My hon. Friend makes a valid point. One cannot understand the impact of those strategic gaps without going to the area and seeing them on the ground. They have been a crucial part of planning policy since the last world war and have served us very well. In line with Government policy in “Making Space for Water”, the Thames catchment flood management plan relies on the natural floodplain to do its job and manage flood risks in Guildford. The south-east plan cuts right across that point.

I congratulate the hon. Lady on securing an important debate on a matter that will affect the quality of life of all constituents in the south-east. She has made some excellent points.

Is the hon. Lady not heartened by the assurances the Government have given to me, including on the Floor of the House, that the Environment Agency will prevent any further building on the floodplain—certainly in my constituency—and that the Government are against building on the green belt? They have set their mind on to building on brownfield land. There is plenty of that to achieve the housing targets that they have set.

I disagree. I do not think that the Government will get anywhere near those targets by building on brownfield land in Guildford. The Government have contradicted themselves on green belt policy many times. I urge the Minister to listen very closely to this point. The plan says:

“However, in order to meet regional development needs in the most sustainable locations, selective reviews of Green Belt boundaries are required in the following locations: in the Metropolitan Green Belt to the north east of Guildford, and possibly to the south of Woking”.

It does not say “maybe” or “possibly”; it says that reviews of the green belt boundaries are required.

That is in stark contrast to the comments made in the House by the Minister for Housing:

“The Government are not putting green belt at risk. Indeed, when it comes to housing development, we set our face against any such development.”—[Official Report, 14 October 2008; Vol. 480, c. 670.]

I raise again the Prime Minister’s comments of 11 July 2007 when he said that

“we will continue robustly to protect the land designated as green belt.”—[Official Report, 11 July 2007; Vol. 462, c. 1450.]

The Government cannot have it both ways. The plan says that reviews will be necessary and that green belt land will be built on. Either the plan is wrong or the Prime Minister and the Minister for Housing are not being entirely straightforward.

My constituency is entirely in the metropolitan green belt. It is where the green belt is at its narrowest around London and it has already been driven through, in a sense, with a ribbon of development along the A23. Under this plan, the constituency of Reigate and the borough of Reigate and Banstead are threatened with the largest number of houses, as a direct change imposed by the Secretary of State for Communities and Local Government. I urge the Minister to look at what he proposes to do to the quality of life of the people that my hon. Friend the Member for East Surrey (Mr. Ainsworth) and I represent. I am also extremely grateful to my hon. Friend the Member for Guildford (Anne Milton) for the splendid case that she is making on behalf of all of us.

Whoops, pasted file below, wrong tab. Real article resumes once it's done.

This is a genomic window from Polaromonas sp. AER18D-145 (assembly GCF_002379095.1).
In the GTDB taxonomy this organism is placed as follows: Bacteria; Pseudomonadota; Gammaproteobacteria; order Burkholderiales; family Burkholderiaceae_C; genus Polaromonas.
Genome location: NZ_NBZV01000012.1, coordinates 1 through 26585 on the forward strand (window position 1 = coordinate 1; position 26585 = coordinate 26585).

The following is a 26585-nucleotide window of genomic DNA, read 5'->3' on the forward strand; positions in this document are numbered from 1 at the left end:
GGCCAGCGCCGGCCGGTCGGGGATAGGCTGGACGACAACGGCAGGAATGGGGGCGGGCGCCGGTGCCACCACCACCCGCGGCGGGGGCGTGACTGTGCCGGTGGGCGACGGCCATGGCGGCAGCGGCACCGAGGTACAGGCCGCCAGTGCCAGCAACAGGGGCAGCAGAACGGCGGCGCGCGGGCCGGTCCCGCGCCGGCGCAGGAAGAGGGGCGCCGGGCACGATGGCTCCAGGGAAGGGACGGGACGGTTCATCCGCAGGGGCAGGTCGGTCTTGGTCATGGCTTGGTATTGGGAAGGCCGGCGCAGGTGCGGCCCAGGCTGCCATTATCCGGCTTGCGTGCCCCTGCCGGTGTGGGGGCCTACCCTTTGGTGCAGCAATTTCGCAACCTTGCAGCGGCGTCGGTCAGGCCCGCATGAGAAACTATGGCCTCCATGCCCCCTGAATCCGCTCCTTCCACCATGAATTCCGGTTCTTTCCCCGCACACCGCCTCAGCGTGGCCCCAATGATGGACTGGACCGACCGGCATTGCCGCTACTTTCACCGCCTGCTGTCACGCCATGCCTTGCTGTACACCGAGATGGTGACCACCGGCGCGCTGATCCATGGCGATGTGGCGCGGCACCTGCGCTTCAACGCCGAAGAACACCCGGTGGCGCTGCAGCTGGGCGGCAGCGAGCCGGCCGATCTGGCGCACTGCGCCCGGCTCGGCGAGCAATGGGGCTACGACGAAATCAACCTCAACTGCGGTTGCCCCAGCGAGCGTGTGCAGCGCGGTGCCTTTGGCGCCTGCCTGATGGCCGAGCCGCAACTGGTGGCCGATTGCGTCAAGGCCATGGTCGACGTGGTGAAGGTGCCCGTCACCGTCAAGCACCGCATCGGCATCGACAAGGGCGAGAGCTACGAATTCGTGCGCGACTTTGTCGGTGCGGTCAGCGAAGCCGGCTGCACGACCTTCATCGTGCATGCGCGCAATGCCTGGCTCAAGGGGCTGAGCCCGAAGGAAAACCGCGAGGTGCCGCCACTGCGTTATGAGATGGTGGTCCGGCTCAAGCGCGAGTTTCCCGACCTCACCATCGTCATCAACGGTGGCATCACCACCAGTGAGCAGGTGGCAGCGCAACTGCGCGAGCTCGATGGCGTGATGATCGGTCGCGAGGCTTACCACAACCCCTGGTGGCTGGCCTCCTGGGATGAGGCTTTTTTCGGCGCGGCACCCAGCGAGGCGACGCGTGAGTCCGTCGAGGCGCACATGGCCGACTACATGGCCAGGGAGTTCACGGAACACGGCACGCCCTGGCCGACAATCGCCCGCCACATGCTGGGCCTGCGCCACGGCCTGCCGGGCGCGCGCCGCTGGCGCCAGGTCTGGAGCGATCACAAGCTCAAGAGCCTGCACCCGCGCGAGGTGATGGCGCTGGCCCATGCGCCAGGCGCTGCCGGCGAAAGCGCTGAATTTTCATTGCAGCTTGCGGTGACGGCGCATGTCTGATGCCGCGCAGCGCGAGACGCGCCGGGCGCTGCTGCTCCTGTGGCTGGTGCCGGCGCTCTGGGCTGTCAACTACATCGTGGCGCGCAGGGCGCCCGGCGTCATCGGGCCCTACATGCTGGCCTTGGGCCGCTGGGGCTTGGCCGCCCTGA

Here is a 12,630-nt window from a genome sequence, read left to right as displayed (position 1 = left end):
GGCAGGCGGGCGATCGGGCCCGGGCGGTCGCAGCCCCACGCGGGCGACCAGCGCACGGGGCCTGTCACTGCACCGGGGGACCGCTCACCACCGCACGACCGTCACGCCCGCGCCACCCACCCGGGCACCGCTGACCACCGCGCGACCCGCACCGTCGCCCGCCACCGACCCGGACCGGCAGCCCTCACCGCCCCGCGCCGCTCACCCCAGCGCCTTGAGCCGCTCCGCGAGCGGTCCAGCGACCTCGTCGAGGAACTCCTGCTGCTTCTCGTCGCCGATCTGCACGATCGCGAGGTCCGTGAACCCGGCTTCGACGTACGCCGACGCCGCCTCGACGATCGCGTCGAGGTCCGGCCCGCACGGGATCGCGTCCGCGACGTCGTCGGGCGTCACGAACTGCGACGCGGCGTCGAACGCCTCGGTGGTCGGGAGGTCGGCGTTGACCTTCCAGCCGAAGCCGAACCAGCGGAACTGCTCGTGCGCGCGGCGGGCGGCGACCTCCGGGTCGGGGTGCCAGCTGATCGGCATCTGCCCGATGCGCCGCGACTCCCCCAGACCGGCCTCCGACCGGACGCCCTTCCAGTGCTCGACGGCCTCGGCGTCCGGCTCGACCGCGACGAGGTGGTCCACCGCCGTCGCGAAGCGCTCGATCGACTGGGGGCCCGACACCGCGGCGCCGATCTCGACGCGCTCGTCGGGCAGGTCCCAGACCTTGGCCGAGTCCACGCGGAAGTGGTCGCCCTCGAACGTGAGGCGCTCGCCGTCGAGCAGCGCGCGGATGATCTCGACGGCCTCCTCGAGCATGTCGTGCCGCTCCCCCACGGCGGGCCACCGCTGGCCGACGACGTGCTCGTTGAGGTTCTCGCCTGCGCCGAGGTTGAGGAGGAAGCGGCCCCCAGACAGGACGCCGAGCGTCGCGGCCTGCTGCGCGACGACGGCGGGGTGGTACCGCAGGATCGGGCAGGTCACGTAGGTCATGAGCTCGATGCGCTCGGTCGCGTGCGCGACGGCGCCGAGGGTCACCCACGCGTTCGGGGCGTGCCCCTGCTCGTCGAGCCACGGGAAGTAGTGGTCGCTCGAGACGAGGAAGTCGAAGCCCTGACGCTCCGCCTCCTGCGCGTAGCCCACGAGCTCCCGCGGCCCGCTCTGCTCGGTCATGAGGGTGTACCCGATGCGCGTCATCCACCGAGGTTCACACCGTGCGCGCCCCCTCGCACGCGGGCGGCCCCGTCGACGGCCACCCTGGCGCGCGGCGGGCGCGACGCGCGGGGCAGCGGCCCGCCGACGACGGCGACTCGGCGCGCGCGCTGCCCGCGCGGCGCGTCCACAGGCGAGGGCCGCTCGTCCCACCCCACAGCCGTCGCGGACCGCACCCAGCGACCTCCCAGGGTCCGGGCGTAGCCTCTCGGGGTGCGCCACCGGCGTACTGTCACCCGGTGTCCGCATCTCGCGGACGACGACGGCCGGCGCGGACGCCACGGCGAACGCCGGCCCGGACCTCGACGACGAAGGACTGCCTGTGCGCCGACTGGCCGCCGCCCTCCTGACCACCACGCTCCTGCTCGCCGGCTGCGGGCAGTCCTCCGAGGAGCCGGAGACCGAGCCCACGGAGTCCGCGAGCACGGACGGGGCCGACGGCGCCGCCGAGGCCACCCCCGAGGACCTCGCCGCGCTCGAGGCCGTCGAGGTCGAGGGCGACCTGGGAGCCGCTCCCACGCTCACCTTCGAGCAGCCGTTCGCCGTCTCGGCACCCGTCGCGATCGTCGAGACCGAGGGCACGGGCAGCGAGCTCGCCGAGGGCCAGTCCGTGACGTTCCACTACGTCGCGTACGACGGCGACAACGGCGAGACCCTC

I thank my hon. Friend for those points. The Minister must come back and specifically address the contradiction between what is said in this place and what is said in the plan.

The metropolitan green belt has served us well for 50 years. It has been successful in maintaining the strategic gaps. It has protected the historic and special character of towns such as Guildford, checked urban sprawl, and of course safeguarded our very valuable countryside. It has been a very successful planning policy. However, despite the protestations from the Prime Minister downwards, the Government have put their name to a plan that will rip up our green belt.

Crucially, the Government’s proposed changes weaken the link between development and infrastructure. Infrastructure in Guildford is at breaking point. Business is a considerable contributor to the Treasury’s coffers. However, the great success of the research park in Guildford, for instance, is limited by the paucity of infrastructure development, and taxis will not go to it after 4 pm because it takes so long. Another example is north Guildford, where incremental planning applications have had a huge toll on local road networks.

The patronising comments in the plan are unbelievable. For example, there are aims such as:

“Delivering efficiency through better use of existing infrastructure…Reducing demand by promoting behavioural change…To deliver best value this will firstly require a full understanding of how the use of existing infrastructure can best be optimised.”

Does the Minister honestly believe that the people of Guildford have not already thought about that? It is absolutely absurd to have this development without first having the infrastructure improvements that we desperately need now.

I am very grateful to my hon. Friend for making such important points on behalf of so many of us who are in exactly the same situation as she is. As she knows, an enormous demand for new houses has also been made in my constituency. An extra number of houses has been added on in an area where the infrastructure is simply not capable of bearing them. It is unsustainable and completely unreasonable. It is impossible to imagine how any area could cope with the impact of new housing and retain the quality of life that people have come to expect. She is right to say that this is nothing to do with nimbyism; it is simply that the infrastructure and environment cannot sustain the proposed level of housing.